Re: Liberty first, editorial, July 4.
The actions taken by Attorney General John Ashcroft after the attacks of Sept. 11, were designed to maintain our cherished liberties that are so meticulously described and defended in our Declaration of Independence. If we truly want to be free, then we must learn that compliance and self-restraint are key ingredients to true liberty. In fact, all of our liberties entail some degree of restraint. No one is free to do what is right in his own eyes whenever he pleases. No one has the right to murder or rape or slander _ to name a few.
Thomas Jefferson penned a great foundation for liberty 227 years ago. The goal was liberty under law, not liberty from the law. I believe there is an appropriate time to surrender some of our liberties in order to provide safety and to ensure future liberty for all Americans.
Jan Avery, Clearwater
Ashcroft has us on a dangerous track
Re: Liberty first.
Hooray, cheers and celebration for your Independence Day editorial reminding the sometimes too comfortable masses of the responsibility that our forefathers included in our Declaration of Independence for every one of us. And for pointing out the dangerous track that Attorney General John Ashcroft has laid out for our country.
The Patriot Act is a dangerous act of sedition in regard to the Constitution, the Bill of Rights and our other founding documents. And Patriot II is apparently patiently waiting in the wings for the next opportunity for fearmongering.
In light of the half-truths and misleading information that took us into a devastating invasion and war in Iraq, each of us must carefully consider every aspect of our current administration's policies. And we must speak out loudly to our local government officials (city councils, county commissions and state Legislature) and to our senators and members of Congress, letting them know that we demand a return of our constitutional rights! This business of freedom and democracy is hard work, and I appreciate the Times having the courage and leadership to challenge the direction of the attorney general toward martial law.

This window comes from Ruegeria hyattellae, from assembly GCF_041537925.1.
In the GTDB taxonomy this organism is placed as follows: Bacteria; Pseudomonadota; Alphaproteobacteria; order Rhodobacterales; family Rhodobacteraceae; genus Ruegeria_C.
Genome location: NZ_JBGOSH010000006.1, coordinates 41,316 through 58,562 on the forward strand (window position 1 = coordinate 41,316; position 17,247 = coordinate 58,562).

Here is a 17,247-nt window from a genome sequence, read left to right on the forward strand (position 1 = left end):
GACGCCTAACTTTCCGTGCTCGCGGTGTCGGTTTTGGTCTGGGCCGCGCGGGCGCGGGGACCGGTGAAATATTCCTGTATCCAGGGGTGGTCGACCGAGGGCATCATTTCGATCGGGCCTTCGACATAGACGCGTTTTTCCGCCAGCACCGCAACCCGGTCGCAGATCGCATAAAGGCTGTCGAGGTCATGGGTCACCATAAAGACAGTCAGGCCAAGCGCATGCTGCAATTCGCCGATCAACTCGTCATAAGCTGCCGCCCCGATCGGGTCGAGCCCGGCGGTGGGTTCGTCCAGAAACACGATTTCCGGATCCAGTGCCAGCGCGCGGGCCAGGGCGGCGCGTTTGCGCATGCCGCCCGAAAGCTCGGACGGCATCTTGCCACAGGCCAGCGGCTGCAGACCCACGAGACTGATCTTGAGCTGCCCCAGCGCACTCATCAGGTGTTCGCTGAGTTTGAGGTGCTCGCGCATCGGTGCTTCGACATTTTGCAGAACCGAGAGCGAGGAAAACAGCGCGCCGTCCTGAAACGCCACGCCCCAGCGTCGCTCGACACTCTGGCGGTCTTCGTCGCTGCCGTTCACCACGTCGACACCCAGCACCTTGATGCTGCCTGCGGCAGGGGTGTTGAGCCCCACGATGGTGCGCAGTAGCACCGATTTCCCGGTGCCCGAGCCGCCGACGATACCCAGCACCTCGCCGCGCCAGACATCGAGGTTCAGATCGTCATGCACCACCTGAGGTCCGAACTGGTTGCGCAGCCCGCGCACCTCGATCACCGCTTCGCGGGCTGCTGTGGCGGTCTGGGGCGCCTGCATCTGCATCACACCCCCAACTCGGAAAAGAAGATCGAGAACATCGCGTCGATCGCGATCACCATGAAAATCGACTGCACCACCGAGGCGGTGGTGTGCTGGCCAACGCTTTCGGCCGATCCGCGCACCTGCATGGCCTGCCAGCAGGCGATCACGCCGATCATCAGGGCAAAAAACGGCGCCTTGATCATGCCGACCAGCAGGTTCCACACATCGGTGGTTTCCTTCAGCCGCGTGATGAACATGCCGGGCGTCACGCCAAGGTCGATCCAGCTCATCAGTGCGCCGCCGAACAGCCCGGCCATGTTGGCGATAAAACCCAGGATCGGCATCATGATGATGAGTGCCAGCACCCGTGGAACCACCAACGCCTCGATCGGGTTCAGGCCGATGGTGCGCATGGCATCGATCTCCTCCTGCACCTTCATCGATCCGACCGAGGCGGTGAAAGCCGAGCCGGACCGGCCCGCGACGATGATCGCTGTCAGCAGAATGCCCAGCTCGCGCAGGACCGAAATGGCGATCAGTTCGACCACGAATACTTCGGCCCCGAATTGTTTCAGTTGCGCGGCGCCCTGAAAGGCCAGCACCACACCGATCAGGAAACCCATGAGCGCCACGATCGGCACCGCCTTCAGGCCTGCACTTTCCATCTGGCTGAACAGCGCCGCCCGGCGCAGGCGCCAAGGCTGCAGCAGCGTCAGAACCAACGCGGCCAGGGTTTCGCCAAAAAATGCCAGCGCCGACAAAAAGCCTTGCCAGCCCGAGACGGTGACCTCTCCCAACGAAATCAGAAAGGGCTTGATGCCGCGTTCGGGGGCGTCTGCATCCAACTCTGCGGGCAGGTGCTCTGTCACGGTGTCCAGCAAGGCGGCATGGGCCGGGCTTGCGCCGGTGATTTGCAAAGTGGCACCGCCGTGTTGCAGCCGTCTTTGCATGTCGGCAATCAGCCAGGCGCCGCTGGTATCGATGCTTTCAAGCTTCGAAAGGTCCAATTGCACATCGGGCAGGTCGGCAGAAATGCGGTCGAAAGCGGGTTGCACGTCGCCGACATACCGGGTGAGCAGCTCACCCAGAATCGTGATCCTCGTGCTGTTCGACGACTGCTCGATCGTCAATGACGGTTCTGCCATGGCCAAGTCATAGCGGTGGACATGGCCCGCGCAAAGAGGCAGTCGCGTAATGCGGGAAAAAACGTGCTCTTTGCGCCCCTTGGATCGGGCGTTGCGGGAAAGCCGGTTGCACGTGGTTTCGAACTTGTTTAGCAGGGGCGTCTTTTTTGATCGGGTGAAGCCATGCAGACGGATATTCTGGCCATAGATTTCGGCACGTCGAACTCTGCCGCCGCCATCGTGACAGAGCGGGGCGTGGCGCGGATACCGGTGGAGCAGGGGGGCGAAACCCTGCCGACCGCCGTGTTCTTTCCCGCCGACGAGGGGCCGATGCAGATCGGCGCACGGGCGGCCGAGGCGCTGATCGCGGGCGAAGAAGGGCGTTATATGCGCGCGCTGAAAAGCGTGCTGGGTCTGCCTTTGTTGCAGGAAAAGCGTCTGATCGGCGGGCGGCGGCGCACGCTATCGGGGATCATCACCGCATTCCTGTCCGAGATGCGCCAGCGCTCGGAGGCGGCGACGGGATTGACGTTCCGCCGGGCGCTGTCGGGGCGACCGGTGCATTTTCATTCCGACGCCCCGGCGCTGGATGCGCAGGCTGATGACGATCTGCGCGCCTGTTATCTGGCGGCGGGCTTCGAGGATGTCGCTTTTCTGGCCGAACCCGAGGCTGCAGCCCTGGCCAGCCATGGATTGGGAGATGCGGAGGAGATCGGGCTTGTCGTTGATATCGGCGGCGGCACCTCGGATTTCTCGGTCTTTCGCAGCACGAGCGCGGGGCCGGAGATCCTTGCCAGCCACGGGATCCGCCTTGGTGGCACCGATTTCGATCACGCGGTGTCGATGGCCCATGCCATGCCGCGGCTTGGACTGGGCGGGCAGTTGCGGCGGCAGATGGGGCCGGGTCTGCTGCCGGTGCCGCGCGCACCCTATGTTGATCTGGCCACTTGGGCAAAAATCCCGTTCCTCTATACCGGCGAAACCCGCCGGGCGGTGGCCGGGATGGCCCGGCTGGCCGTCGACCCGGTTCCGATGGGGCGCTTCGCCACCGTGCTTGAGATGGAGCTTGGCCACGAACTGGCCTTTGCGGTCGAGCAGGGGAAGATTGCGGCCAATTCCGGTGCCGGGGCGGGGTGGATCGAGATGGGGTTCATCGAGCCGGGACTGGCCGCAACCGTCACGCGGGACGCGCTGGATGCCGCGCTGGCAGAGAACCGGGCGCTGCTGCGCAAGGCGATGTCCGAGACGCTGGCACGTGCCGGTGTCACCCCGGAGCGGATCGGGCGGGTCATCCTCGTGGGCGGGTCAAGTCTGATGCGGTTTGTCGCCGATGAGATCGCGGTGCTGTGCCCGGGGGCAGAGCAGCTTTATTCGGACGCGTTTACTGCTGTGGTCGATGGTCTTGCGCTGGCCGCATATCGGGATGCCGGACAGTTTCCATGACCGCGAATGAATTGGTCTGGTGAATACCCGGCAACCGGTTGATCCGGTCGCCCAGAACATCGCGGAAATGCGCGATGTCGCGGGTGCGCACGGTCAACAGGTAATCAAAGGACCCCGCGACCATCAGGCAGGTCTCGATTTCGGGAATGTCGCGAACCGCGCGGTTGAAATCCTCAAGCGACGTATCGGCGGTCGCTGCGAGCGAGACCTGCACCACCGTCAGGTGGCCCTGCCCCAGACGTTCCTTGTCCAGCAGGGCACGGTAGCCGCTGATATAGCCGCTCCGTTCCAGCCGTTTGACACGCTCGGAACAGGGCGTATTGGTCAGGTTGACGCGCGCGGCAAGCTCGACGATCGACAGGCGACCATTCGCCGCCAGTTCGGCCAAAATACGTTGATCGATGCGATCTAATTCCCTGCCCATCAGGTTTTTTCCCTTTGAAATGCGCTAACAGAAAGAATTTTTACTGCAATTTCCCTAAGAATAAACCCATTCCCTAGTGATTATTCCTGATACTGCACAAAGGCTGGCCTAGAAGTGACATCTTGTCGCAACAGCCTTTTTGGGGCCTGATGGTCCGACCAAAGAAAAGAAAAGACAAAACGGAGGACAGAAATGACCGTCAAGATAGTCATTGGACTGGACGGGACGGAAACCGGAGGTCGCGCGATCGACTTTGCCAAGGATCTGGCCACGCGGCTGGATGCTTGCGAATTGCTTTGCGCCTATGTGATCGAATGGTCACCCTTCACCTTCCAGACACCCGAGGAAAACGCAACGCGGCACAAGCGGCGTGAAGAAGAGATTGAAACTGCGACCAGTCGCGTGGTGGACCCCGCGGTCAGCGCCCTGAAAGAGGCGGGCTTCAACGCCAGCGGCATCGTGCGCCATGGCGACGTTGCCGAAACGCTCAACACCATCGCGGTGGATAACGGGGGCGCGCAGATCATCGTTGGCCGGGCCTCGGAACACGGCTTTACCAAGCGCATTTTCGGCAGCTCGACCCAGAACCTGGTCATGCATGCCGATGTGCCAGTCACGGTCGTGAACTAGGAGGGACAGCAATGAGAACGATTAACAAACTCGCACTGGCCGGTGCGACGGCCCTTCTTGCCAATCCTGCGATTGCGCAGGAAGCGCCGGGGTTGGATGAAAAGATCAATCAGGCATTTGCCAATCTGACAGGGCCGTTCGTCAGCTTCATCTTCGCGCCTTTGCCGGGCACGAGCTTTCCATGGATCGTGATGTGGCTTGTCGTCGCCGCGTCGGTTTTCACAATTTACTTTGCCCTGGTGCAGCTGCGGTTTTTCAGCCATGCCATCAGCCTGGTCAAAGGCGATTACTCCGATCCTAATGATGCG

Bill Carpenter, St. Petersburg
Students know what's going on
Re: Ignorance of history is raising alarms, July 3.
"Apparently the truths in the Declaration of Independence aren't so evident." This statement begins an article concerning the notion that today's students are unaware of certain "historical" documents. The issue is bigger than mere ignorance.
Our students today are not dumb, ignorant or uninterested (as this article seems to indicate). In fact, quiet the opposite is true. Students today are very in tune and interested in what's going on around them. And with a culture that creates both products and ideas at an extraordinarily quick pace, just keeping up with what is happening in the world today is a full-time job. There is a huge amount of information and data that today's student must learn, more than at any other point in history. This is not an excuse; it is a fact.
There are, I think, two reason that this perceived ignorance regarding history exists. The first is that today's culture, for various reasons, is a culture of now, this instant. One can just turn on the TV to see this. Is this preoccupation with the present a bad thing? No, of course not, it is neutral, as are all changes in a culture. And while, yes, it is a turning away from Western civilization's usual obsession with the past, it is also a turning toward something new: a culture that will deal with things now.